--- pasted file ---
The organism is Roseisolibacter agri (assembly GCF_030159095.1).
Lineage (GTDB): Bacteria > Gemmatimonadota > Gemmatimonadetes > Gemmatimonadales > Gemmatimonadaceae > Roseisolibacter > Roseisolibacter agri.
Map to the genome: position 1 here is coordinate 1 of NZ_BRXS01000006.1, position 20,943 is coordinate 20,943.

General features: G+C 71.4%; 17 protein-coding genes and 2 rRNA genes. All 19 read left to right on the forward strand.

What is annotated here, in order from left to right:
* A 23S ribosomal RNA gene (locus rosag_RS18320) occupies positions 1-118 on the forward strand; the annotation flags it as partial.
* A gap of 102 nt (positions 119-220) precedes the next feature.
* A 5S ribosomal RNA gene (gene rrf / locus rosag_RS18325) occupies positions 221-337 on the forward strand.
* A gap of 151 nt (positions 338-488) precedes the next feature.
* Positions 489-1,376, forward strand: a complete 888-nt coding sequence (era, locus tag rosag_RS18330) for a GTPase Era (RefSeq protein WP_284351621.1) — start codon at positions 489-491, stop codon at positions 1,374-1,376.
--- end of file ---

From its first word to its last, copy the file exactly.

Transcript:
The organism is Roseisolibacter agri (assembly GCF_030159095.1).
Lineage (GTDB): Bacteria > Gemmatimonadota > Gemmatimonadetes > Gemmatimonadales > Gemmatimonadaceae > Roseisolibacter > Roseisolibacter agri.
Map to the genome: position 1 here is coordinate 1 of NZ_BRXS01000006.1, position 20,943 is coordinate 20,943.

General features: G+C 71.4%; 17 protein-coding genes and 2 rRNA genes. All 19 read left to right on the forward strand.

What is annotated here, in order from left to right:
* A 23S ribosomal RNA gene (locus rosag_RS18320) occupies positions 1-118 on the forward strand; the annotation flags it as partial.
* A gap of 102 nt (positions 119-220) precedes the next feature.
* A 5S ribosomal RNA gene (gene rrf / locus rosag_RS18325) occupies positions 221-337 on the forward strand.
* A gap of 151 nt (positions 338-488) precedes the next feature.
* Positions 489-1,376, forward strand: a complete 888-nt coding sequence (era, locus tag rosag_RS18330) for a GTPase Era (RefSeq protein WP_284351621.1) — start codon at positions 489-491, stop codon at positions 1,374-1,376.